Apocalypse Soon?

Yale’s Paul Sabin revisits the Ehrlich vs. Simon bet on limits to growth.  His nuanced piece makes many reasonable points.  Towards the end of his piece he says some things that I strongly disagree with.  I know that the readers of this blog will agree with him, so let’s have some fun.  Here is a direct quote which I will “deconstruct” after the fold;

“Mr. Simon liked to argue that new problems prompt solutions that ultimately leave people better off than before. But we cannot surmount our challenges if we simply deny that they exist.

Instead of using science as a resource for human betterment, conservatives who reject the evidence of human-caused global warming prevent the very creative problem-solving that Mr. Simon advocated. And if environmentalists like Mr. Ehrlich hadn’t urged action back in the 1970s, would all that creativity have been channeled into the cleaner air and water that we enjoy today?

We face choices about our future direction. As Mr. Ehrlich and many other environmental scientists have documented, by pouring carbon dioxide into the atmosphere, we put things we value and love in danger, from the coral reefs to the Jersey Shore, from homes threatened by wildfire to farms endangered by drought.

And even if Mr. Simon is right that humans can adapt and prosper on this rapidly changing planet, we have to ask ourselves whether the risks and inequalities of this change are desirable.”

With regards to his quote; “if we simply deny” —- who is this “we”? If 70% of the population acknowledges the challenge of climate change while 30% do not then this may cause political challenges in agreeing to national carbon policy but this doesn’t hinder the free market from searching for adaptation solutions.  In fact, the 70% of potential green entrepreneurs may work even harder to find solutions for climate adaptation because they recognize that the 30% have not adjusted their lifestyle to prepare and thus will be desperate and willing to pay for solutions.   Simon says that there are 7 billion people on the planet.  If 5% of then are solid entrepreneurs then they will work to discover many adaptation ideas.   This is part of the reason that he was a fan of population growth because it gives us a higher chance of creating another Einstein.

In the second paragraph above, Sabin is playing the easy “collective action” point of  “why are the crazy conservatives blocking the carbon tax? Don’t they know that the Clean Air Act cleaned the air?”  This is a crowd pleasing point that is already known.  The better economic point here is to ask what is optimal regulation? Has the Clean Air Act increased air quality too much relative to the marginal costs (middle class lost factory jobs) it imposed?   Sabin needs to think about the marginal benefits and marginal costs of the intensity of regulation not that regulation is a (0,1) variable.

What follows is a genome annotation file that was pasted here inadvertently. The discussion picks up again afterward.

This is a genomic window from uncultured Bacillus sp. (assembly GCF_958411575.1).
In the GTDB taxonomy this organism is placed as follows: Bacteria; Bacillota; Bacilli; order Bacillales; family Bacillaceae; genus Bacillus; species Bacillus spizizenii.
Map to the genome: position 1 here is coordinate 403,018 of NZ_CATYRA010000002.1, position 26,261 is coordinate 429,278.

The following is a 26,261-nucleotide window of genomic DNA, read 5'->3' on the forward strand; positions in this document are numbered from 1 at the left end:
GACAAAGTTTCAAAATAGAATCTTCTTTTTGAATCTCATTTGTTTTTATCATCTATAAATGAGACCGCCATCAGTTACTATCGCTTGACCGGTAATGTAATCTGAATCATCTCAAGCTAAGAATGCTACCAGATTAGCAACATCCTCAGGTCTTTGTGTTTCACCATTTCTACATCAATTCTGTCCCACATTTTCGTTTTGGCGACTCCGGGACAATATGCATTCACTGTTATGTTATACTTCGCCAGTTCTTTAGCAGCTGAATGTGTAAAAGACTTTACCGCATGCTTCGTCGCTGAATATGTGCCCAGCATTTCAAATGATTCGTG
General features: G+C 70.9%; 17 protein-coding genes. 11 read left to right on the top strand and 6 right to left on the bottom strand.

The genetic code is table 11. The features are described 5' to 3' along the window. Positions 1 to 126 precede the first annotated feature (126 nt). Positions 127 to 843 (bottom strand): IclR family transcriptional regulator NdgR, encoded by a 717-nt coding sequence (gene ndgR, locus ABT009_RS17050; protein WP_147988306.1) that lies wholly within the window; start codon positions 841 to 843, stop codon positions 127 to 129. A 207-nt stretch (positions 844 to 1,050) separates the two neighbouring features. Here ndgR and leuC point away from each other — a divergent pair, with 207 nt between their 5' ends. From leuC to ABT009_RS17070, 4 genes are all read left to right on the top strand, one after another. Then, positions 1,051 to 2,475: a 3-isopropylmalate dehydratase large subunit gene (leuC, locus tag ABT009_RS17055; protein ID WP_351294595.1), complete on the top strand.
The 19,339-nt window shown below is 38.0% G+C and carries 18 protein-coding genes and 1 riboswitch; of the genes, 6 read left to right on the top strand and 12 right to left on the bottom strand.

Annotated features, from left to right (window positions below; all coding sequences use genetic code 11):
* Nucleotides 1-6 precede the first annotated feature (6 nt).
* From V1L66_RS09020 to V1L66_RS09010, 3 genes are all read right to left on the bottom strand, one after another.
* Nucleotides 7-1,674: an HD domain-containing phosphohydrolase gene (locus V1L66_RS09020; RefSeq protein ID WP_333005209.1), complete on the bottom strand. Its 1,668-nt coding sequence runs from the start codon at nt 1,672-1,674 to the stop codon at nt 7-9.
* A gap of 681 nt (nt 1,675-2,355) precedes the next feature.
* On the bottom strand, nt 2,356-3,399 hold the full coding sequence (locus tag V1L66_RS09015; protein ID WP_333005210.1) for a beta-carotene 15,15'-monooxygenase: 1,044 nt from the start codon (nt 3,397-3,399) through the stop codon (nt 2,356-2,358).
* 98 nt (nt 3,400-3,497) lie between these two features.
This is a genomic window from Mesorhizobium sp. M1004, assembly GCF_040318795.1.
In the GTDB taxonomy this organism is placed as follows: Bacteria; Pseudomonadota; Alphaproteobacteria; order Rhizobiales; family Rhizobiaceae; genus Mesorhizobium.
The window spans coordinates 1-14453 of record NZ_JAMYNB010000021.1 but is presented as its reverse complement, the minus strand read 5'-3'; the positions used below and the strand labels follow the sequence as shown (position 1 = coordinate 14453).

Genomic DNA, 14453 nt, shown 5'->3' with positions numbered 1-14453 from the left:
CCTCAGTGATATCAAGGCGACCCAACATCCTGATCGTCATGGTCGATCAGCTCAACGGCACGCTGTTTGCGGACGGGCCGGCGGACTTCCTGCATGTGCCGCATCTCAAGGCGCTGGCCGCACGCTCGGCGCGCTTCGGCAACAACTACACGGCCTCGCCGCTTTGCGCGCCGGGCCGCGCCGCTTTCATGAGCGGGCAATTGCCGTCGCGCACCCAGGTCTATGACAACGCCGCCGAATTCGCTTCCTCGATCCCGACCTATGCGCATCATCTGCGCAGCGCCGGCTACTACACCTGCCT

Sabin is correct in his third paragraph about the damage that climate change poses to some spatial assets such as coral reefs and the Jersey Shore.  These are at risk due to climate change.   But, do “we” love them or does  a subset of the population love these assets?  How much do they value them?

In his final point, Sabin worries about the poor and their ability to adapt.  This is a serious challenge but this point is a pinch politically correct.  A smarter point for a Yale man writing for the New York Times would be to ask how the world’s count of poor people will evolve over the next 30 years.  Can we grow rich enough so that individuals in the year 2040 can protect themselves? Will the price of quality adjusted air conditioning and flood proof homes decline enough so that all of the world’s population can afford them?  Will capitalism protect us from what we have unleashed? Sabin wants a risk free life (was he an untenured prof at Yale?). Unfortunately, that world does not exist.  We have created substantial global risk by releasing too much carbon.

Fortunately, many subtle people recognize this and this fact helps to unleash capitalism to find the solutions to the challenge we have created.  As I argued in my 2010 Climatopolis book and in my new 2013 environmental economics textbook, urbanization and innovation and migration and competition will allow us to meet the challenge.   I respect Ehrlich’s Paul Revere gusto.   We are not the Titanic because forward looking scholars such as Ehrlich have alerted us to the challenges we will face.  Future challenges = opportunity and some of the next generation will rise up and create new solutions and this is how we collectively adapt.  Not through collective action but instead through individual pursuit of opportunity.  This is why I embrace Simon.

Author: Matthew E. Kahn

Professor of Economics at UCLA.

44 thoughts on “Apocalypse Soon?”

  1. Will capitalism protect us from what we have unleashed?

    A more honest phrasing would have been:

    Will capitalism protect us from what capitalism has unleashed?

  2. ‘With regards to his quote; “if we simply deny” —- who is this “we”? ‘
    It may be that 70% of the US (or “the West”) accept the reality of Climate Change. But fewer than 5% are willing to accept that there are real limits to population growth. The best you will be able to get out of them is a claim that “well, it could be a problem, but it won’t be because Japan and Italy have negative population growth” or something equally nonsensical.